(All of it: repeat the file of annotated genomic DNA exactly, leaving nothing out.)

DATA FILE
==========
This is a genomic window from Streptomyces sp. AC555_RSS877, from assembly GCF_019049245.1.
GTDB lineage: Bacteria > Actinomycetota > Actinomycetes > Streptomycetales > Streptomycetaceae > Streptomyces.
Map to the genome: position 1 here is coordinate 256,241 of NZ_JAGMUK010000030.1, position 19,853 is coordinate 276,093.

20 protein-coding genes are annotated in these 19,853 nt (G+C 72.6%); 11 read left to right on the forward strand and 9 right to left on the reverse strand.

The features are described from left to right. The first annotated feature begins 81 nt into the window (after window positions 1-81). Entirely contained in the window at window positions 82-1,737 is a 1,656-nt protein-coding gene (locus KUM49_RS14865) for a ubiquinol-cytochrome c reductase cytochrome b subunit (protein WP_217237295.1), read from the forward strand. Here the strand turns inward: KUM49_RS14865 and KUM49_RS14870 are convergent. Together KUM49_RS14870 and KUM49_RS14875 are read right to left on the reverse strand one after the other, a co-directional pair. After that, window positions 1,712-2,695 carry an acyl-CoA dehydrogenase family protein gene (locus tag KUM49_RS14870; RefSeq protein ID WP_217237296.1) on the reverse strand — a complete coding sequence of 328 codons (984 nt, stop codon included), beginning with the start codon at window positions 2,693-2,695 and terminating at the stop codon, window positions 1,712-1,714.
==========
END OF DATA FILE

This is a genomic window from Streptomyces sp. AC555_RSS877, from assembly GCF_019049245.1.
GTDB lineage: Bacteria > Actinomycetota > Actinomycetes > Streptomycetales > Streptomycetaceae > Streptomyces.
Map to the genome: position 1 here is coordinate 256,241 of NZ_JAGMUK010000030.1, position 19,853 is coordinate 276,093.

20 protein-coding genes are annotated in these 19,853 nt (G+C 72.6%); 11 read left to right on the forward strand and 9 right to left on the reverse strand.

The features are described from left to right. The first annotated feature begins 81 nt into the window (after window positions 1-81). Entirely contained in the window at window positions 82-1,737 is a 1,656-nt protein-coding gene (locus KUM49_RS14865) for a ubiquinol-cytochrome c reductase cytochrome b subunit (protein WP_217237295.1), read from the forward strand. Here the strand turns inward: KUM49_RS14865 and KUM49_RS14870 are convergent. Together KUM49_RS14870 and KUM49_RS14875 are read right to left on the reverse strand one after the other, a co-directional pair. After that, window positions 1,712-2,695 carry an acyl-CoA dehydrogenase family protein gene (locus tag KUM49_RS14870; RefSeq protein ID WP_217237296.1) on the reverse strand — a complete coding sequence of 328 codons (984 nt, stop codon included), beginning with the start codon at window positions 2,693-2,695 and terminating at the stop codon, window positions 1,712-1,714.